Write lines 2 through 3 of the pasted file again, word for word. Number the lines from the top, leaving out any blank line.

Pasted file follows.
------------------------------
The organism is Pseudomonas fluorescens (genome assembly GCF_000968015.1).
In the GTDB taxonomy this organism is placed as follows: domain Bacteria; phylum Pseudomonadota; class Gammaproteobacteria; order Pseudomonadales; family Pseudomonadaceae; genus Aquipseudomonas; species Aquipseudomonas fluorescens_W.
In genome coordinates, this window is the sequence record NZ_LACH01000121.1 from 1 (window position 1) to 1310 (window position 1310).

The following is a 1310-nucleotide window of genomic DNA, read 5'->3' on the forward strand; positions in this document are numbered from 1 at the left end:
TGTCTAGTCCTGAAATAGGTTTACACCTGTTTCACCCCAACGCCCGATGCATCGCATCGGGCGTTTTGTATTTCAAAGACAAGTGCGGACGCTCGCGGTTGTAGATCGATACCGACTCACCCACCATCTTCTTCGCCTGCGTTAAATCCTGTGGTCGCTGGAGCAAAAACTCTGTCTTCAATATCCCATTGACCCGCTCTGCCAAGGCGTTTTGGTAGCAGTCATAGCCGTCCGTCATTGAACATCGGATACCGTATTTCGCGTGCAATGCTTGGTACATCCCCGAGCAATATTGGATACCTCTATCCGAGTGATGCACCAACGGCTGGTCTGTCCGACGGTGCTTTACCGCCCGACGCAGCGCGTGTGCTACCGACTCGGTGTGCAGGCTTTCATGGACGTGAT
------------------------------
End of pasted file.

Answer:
In the GTDB taxonomy this organism is placed as follows: domain Bacteria; phylum Pseudomonadota; class Gammaproteobacteria; order Pseudomonadales; family Pseudomonadaceae; genus Aquipseudomonas; species Aquipseudomonas fluorescens_W.
In genome coordinates, this window is the sequence record NZ_LACH01000121.1 from 1 (window position 1) to 1310 (window position 1310).